Integral with some symmetries

In summary, the problem involves integrating a function with a nice structure, but a bound is needed if integration is not possible. The problem can be viewed as a minimization problem with n parameters. The provided link shows the necessary equations, including the use of distances and angles to calculate the function. The attempt at a solution involved trying to find a bound by using the modulus and the triangle inequality on the denominator, but this did not lead to a solution. Further insights or suggestions are requested to solve the integral or find a bound for its value.
  • #1

Homework Statement



Hi, i need to integrate a function which has a very nice structure. however, in case i cannot do the same, i would need a bound on the value of the integral. The problem is basically a minmization problem with n parameters. Please follow the link to acquaint your self with the problem.
http://img522.imageshack.us/img522/7894/equations640x480.gif [Broken]

Homework Equations



http://img522.imageshack.us/img522/7894/equations640x480.gif [Broken]
here, d_i and theta_i are the distances and angles of point (x,y) from (xi,yi)

The Attempt at a Solution


My attempt is as follows:
First of al, i could not directly integrate the function, so i tried to find a bound on it. I used the mod of the function (extension of triangle inequality) on the denominator to eliminate the sine squared in the denominator.
Upon doing that i tried to split the denominator through chebyshev sum inequality but didnt get anywhere.

I hope you can give me some insights into either solving the integral or getting a bound on its value.

thanks and regards
 
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  • #2
Would you elaborate on the geometry of the sum, specifically, where does the [tex]d_{i}^{-2}d_{j}^{-2}\sin^2 (\theta_{i}-\theta_{j})[/tex] term come from?
 

1. What is an integral with symmetries?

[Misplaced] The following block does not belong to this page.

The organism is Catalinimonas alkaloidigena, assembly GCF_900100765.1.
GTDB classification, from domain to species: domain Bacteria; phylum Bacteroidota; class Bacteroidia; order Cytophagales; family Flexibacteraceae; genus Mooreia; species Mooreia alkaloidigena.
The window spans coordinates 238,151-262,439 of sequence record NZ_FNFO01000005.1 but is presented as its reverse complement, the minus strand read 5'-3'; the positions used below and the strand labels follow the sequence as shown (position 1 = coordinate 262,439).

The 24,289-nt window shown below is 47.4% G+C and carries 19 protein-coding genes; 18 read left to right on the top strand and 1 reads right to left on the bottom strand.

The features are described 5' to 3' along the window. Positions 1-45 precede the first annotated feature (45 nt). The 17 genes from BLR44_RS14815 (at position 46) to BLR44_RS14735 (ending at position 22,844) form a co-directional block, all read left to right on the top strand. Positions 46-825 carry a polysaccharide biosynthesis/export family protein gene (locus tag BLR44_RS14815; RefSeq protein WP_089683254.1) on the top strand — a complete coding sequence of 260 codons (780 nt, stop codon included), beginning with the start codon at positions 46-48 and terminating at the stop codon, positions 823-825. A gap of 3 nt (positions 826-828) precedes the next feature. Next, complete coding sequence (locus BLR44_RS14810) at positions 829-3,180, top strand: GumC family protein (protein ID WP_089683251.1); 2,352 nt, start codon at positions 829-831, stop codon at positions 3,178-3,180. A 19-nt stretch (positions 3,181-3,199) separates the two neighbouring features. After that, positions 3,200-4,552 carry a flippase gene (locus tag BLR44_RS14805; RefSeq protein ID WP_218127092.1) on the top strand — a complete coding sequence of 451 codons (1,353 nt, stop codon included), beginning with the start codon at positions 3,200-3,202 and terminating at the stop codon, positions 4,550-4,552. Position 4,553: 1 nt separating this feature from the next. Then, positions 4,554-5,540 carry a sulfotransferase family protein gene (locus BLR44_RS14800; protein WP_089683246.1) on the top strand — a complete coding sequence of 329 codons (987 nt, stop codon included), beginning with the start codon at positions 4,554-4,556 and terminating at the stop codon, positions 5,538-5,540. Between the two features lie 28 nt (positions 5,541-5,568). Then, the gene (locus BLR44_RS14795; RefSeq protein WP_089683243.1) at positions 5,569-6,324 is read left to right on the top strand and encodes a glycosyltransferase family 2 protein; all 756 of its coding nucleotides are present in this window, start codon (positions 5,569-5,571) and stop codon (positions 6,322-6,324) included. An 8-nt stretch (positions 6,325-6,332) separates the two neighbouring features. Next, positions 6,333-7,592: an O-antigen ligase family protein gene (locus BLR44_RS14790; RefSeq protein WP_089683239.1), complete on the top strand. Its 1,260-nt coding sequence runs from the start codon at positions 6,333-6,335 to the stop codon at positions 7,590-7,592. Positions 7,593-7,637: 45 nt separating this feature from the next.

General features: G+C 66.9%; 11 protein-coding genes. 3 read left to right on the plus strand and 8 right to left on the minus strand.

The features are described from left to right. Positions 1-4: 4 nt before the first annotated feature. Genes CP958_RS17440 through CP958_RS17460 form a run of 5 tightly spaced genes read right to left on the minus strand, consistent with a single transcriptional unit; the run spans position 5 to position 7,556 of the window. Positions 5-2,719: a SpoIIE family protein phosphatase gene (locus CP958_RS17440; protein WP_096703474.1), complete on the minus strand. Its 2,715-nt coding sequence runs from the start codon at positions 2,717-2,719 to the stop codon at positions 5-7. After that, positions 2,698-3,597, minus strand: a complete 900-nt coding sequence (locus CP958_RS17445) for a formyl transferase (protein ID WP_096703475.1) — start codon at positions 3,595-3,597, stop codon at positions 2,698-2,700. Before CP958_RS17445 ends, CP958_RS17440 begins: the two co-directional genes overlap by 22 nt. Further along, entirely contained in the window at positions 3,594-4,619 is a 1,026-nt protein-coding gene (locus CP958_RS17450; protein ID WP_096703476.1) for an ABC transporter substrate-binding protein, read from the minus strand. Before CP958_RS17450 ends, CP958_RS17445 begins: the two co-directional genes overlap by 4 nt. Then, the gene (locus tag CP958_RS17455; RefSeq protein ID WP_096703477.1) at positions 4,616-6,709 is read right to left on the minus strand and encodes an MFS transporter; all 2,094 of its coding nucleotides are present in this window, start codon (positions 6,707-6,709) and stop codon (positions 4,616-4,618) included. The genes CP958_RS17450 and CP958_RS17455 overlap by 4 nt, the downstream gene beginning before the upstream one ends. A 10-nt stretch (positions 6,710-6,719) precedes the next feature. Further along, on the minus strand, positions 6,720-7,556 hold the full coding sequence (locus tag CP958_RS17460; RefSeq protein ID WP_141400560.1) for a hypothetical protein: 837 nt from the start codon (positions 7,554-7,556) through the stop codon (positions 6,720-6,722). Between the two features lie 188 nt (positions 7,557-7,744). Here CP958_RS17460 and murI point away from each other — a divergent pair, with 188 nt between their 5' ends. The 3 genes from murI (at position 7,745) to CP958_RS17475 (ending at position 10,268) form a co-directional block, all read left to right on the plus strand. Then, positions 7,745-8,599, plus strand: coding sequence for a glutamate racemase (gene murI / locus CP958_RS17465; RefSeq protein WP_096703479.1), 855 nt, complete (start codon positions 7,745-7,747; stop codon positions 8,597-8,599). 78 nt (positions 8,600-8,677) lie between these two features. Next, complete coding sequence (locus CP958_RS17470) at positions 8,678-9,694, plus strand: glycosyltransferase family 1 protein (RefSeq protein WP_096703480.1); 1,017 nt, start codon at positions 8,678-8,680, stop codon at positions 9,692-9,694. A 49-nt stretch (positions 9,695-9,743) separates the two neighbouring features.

An integral with symmetries refers to an integral that has a certain level of symmetry in its integrand or integration limits. This means that the function being integrated or the boundaries of the integration exhibit some type of symmetry, making the integral easier to solve or evaluate.

2. How does symmetry affect integrals?

Symmetry can greatly simplify integrals by reducing the amount of computation required. If the integrand or integration limits are symmetric, the integral can often be rewritten in a simpler form or solved using symmetry properties such as even or odd functions. This can save time and effort in solving the integral.

3. What are some common examples of integrals with symmetries?

Some common examples of integrals with symmetries include integrals involving even or odd functions, integrals with symmetric integration limits (such as from -a to a), and integrals with circular or spherical symmetry. These types of integrals often have well-known solutions or can be easily evaluated using symmetry properties.

4. How can I identify symmetries in an integral?

To identify symmetries in an integral, look for patterns or properties in the integrand or integration limits. For example, if the integrand is an even function (f(-x) = f(x)), it will have reflective symmetry about the y-axis. If the integration limits are from -a to a, the integral will have rotational or point symmetry around the origin.

5. Are there any drawbacks to using symmetry in integrals?

While using symmetry can greatly simplify integrals, it is important to note that not all integrals have symmetries and relying solely on symmetry can limit the types of integrals that can be solved. Additionally, it is important to be aware of any restrictions or limitations that may arise when using symmetry, such as certain integration limits or functions that may not exhibit symmetries.

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